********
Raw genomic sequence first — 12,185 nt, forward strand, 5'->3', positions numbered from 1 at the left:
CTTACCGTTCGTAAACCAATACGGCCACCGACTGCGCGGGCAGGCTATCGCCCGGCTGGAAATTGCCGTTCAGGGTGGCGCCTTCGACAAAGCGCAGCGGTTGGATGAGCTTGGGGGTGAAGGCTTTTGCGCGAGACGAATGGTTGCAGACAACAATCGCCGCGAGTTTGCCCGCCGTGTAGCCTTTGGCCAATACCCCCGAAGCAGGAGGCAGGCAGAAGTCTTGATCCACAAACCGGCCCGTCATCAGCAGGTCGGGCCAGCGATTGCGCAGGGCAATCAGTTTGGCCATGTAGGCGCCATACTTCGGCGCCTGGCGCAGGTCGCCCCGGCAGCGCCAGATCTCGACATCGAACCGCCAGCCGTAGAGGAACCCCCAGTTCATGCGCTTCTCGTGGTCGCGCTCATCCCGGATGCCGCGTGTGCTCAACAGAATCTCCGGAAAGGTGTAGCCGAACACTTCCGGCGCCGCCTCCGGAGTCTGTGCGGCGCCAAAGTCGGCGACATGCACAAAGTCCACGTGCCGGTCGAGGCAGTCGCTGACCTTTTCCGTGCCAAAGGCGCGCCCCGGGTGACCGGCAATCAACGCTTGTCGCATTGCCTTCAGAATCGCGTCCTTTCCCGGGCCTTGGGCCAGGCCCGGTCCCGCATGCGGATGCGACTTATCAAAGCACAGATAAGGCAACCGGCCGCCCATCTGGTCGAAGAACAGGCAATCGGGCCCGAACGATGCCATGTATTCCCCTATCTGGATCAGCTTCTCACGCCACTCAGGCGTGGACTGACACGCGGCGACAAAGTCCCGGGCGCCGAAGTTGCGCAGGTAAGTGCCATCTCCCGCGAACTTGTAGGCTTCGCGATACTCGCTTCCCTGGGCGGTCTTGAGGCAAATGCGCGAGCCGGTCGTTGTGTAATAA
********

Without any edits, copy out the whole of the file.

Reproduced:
Raw genomic sequence first — 12,185 nt, forward strand, 5'->3', positions numbered from 1 at the left:
CTTACCGTTCGTAAACCAATACGGCCACCGACTGCGCGGGCAGGCTATCGCCCGGCTGGAAATTGCCGTTCAGGGTGGCGCCTTCGACAAAGCGCAGCGGTTGGATGAGCTTGGGGGTGAAGGCTTTTGCGCGAGACGAATGGTTGCAGACAACAATCGCCGCGAGTTTGCCCGCCGTGTAGCCTTTGGCCAATACCCCCGAAGCAGGAGGCAGGCAGAAGTCTTGATCCACAAACCGGCCCGTCATCAGCAGGTCGGGCCAGCGATTGCGCAGGGCAATCAGTTTGGCCATGTAGGCGCCATACTTCGGCGCCTGGCGCAGGTCGCCCCGGCAGCGCCAGATCTCGACATCGAACCGCCAGCCGTAGAGGAACCCCCAGTTCATGCGCTTCTCGTGGTCGCGCTCATCCCGGATGCCGCGTGTGCTCAACAGAATCTCCGGAAAGGTGTAGCCGAACACTTCCGGCGCCGCCTCCGGAGTCTGTGCGGCGCCAAAGTCGGCGACATGCACAAAGTCCACGTGCCGGTCGAGGCAGTCGCTGACCTTTTCCGTGCCAAAGGCGCGCCCCGGGTGACCGGCAATCAACGCTTGTCGCATTGCCTTCAGAATCGCGTCCTTTCCCGGGCCTTGGGCCAGGCCCGGTCCCGCATGCGGATGCGACTTATCAAAGCACAGATAAGGCAACCGGCCGCCCATCTGGTCGAAGAACAGGCAATCGGGCCCGAACGATGCCATGTATTCCCCTATCTGGATCAGCTTCTCACGCCACTCAGGCGTGGACTGACACGCGGCGACAAAGTCCCGGGCGCCGAAGTTGCGCAGGTAAGTGCCATCTCCCGCGAACTTGTAGGCTTCGCGATACTCGCTTCCCTGGGCGGTCTTGAGGCAAATGCGCGAGCCGGTCGTTGTGTAATAA